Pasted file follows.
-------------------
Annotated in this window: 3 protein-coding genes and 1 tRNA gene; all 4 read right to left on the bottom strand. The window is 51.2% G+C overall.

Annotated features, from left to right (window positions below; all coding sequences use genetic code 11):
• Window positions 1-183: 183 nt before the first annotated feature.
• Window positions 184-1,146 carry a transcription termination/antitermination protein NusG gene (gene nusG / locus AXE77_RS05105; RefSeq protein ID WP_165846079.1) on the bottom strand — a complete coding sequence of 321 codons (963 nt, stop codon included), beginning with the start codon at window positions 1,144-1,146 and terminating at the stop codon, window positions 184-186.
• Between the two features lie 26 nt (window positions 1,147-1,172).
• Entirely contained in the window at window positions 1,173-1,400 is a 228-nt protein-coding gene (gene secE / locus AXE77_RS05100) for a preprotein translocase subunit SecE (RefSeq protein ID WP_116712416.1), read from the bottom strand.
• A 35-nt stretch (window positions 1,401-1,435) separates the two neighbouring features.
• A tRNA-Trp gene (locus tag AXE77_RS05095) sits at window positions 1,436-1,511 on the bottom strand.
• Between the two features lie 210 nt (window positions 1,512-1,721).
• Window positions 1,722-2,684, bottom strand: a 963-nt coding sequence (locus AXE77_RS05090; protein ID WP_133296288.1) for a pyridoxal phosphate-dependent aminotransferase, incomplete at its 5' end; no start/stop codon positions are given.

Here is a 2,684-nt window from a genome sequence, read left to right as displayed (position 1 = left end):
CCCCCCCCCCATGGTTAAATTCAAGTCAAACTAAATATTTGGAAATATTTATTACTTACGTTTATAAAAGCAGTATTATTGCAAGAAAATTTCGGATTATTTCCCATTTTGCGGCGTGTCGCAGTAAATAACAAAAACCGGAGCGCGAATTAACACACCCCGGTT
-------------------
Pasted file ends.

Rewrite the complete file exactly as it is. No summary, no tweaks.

Annotated in this window: 3 protein-coding genes and 1 tRNA gene; all 4 read right to left on the bottom strand. The window is 51.2% G+C overall.

Annotated features, from left to right (window positions below; all coding sequences use genetic code 11):
• Window positions 1-183: 183 nt before the first annotated feature.
• Window positions 184-1,146 carry a transcription termination/antitermination protein NusG gene (gene nusG / locus AXE77_RS05105; RefSeq protein ID WP_165846079.1) on the bottom strand — a complete coding sequence of 321 codons (963 nt, stop codon included), beginning with the start codon at window positions 1,144-1,146 and terminating at the stop codon, window positions 184-186.
• Between the two features lie 26 nt (window positions 1,147-1,172).
• Entirely contained in the window at window positions 1,173-1,400 is a 228-nt protein-coding gene (gene secE / locus AXE77_RS05100) for a preprotein translocase subunit SecE (RefSeq protein ID WP_116712416.1), read from the bottom strand.
• A 35-nt stretch (window positions 1,401-1,435) separates the two neighbouring features.
• A tRNA-Trp gene (locus tag AXE77_RS05095) sits at window positions 1,436-1,511 on the bottom strand.
• Between the two features lie 210 nt (window positions 1,512-1,721).
• Window positions 1,722-2,684, bottom strand: a 963-nt coding sequence (locus AXE77_RS05090; protein ID WP_133296288.1) for a pyridoxal phosphate-dependent aminotransferase, incomplete at its 5' end; no start/stop codon positions are given.

Here is a 2,684-nt window from a genome sequence, read left to right as displayed (position 1 = left end):
CCCCCCCCCCATGGTTAAATTCAAGTCAAACTAAATATTTGGAAATATTTATTACTTACGTTTATAAAAGCAGTATTATTGCAAGAAAATTTCGGATTATTTCCCATTTTGCGGCGTGTCGCAGTAAATAACAAAAACCGGAGCGCGAATTAACACACCCCGGTT